Today however, he is sober, having emerged from an intensive six-day, drying-out stint at the Priory in Roehampton in June. ‘Seeing life focused and enjoying what I have is a brand-new buzz. Today is the first day of the rest of my life and all that,’ he smiles, scoring his craggy face with even more lines, and lights his third cigarette in half an hour. There have been numerous rehab visits since he first got clean in 2001. There have been just as many lapses since, most recently at his 59th birthday party in Annabel’s in June.

‘The AA stuff rubs off a bit,’ he says. ‘But once you put down the books and stop thinking you have to follow it to the letter, you realize it’s down to the individual. Something clicks and hopefully you’re able to say, “just for today, I choose not to have a drink.”’

Nonetheless, he is still hazily nostalgic about his drinking days, and his drinking partners. ‘I used to drink with Peter Cook and the lovely Monty Python, Graham Chapman,’ he says, leaning forward. ‘I loved Peter, I really miss him. I think of him almost every day when something funny happens. The last thing Peter said to me was, “I’ve done my bit for the Chinese.”’ Ronnie tips back in his chair and roars with laughter. ‘He meant that Chinese bird he married, Jan or Line was it?

Ronnie is the first to credit his own wife, Jo, with the fact that, unlike Cook, he is still with us. ‘She is so supportive of me; she’s taken me on and stayed for the long haul,’ he says. ‘And yet she still does her own thing. She’s creating her perfumes and has JoWood Organics,’ he adds with evident pride.

Ronnie met Jo Howard, a model at a party in 1976. At the time he was sill married to Krissy, also a model, whom he’d met in 1964, and who’d been at the centre of the decadent Sixties rock circus, dating George Harrison, John Lennon and Jimmy Page (all while married to Ronnie). She was pregnant by Ronnie when he met Jo, and a year after their son Jesse was born they divorced, in 1978, with Jo being cited in the divorce. Tragically Krissy died of a suspected Valium overdose in June 2005.

During the 21 years of their marriage, Jo, now 51 has been a steadfast support to her husband, the first to break the Stones ‘no wives on tour’ rule, traveling with him wherever he goes, cooking him organic food on a two-ring Primus stove to this day. ‘Except, the other day the stove fell out of the plane, out of the hold, and kind of buckled over,’ he says, looking serious. ‘It was a blessing in disguise, really, because some of the hotel rooms are really poky and the smell’s quite strong – organic bacon and eggs wafting down the corridor.’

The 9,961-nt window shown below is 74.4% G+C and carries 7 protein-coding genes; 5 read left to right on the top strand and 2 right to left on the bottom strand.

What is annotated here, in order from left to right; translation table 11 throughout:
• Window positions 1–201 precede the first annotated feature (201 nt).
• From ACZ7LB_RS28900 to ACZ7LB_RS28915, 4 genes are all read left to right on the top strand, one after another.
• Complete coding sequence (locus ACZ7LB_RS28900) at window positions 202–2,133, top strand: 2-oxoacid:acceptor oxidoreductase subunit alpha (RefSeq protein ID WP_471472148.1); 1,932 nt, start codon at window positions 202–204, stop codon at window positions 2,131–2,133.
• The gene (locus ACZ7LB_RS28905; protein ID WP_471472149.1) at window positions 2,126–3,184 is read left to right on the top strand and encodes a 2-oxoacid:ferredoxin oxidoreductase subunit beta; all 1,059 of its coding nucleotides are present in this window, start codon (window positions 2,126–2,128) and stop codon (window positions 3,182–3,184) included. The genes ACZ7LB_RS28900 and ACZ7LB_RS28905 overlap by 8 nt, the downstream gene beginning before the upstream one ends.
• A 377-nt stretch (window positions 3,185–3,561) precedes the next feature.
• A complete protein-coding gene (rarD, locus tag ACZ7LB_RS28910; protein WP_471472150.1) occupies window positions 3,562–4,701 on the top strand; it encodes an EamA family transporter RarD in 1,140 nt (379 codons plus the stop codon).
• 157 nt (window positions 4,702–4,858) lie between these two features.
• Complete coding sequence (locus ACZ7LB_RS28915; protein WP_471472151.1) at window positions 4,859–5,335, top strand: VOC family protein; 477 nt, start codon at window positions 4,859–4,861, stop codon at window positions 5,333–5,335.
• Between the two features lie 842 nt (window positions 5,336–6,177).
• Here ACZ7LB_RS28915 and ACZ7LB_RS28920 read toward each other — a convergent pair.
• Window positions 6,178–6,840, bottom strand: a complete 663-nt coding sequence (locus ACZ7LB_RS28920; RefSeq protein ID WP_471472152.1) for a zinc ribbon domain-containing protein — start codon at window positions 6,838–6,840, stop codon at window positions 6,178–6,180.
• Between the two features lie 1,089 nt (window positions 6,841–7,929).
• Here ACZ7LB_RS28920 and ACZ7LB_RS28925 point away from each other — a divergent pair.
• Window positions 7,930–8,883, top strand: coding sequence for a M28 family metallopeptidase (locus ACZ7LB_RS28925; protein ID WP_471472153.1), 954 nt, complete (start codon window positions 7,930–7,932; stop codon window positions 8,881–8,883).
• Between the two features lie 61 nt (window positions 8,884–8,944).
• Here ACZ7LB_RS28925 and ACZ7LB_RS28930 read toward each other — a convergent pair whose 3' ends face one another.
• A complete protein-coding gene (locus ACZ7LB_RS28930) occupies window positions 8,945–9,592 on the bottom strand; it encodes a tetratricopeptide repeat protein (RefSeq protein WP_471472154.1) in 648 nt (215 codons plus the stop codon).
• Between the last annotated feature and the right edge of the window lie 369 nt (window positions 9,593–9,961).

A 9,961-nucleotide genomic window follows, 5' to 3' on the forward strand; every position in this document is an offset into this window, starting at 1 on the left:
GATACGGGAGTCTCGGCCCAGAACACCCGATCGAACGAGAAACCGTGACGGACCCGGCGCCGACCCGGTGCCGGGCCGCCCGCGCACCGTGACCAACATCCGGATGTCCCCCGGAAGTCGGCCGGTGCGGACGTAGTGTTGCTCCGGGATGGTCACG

When not on tour the family live in a sprawling mansion in Kingston upon Thames, minutes from Mick Jagger’s home, with Jo’s son from her first marriage, Jamie 31, and their other children, Leah, 27, a musician and model who is now going to art school, and Tyrone, 22. Jesse, 29, lives in the West Country with his wife Tilly and their son Arthur, now four, and baby daughter Lola.

‘Jamie came to my rescue,’ Explains Ronnie.’ ‘I’m not very good with my finances, and there have been a lot of bad deals in the past, but now I’m sober I can see things clearer and Jamie helped the family stay afloat.’

It seems strange that a Stone should be concerned with keeping afloat financially, but because Ronnie did not join the band until 1974 he does not have his assets managed by the formidable Dutch-based holding company Promogroup, which has ensured that Mick Jagger, Keith Richards and Charlie Watts have only paid 1.6 percent tax on their 242 million pound earnings of the past 20 year. Instead, in the Eighties, when the band weren’t touring, Ronnie nearly went bankrupt and lost his Los Angeles home, and in 2000 he lost 15 Million pounds through bad investments.

He’d started painting again in the Eighties – brash, energetic oils of the band in action. By 2001 he was earning 100,000 a year from art; now his work is netting him increasingly gobsmacking amounts of money. He sells originals for up to $1 million, and shows in America have netted up to $7 million. ‘I am one of the biggest print sellers in the United Stages,’ he says incredulously. ‘I only found about the other day, it’s unbelievable. There are all these guys in America, Japan and Europe collecting my work – some of them bid against each other to get a particular print, number 98 or whatever. Sounds mad, doesn’t it? I didn’t realize till Jamie told me.’ Tommy Hilfiger is one of Ronnie’s most prolific collectors, Andrew Lloyd Webber has bought his work and Jamie Oliver commissioned a naked portrait of his wife Jools.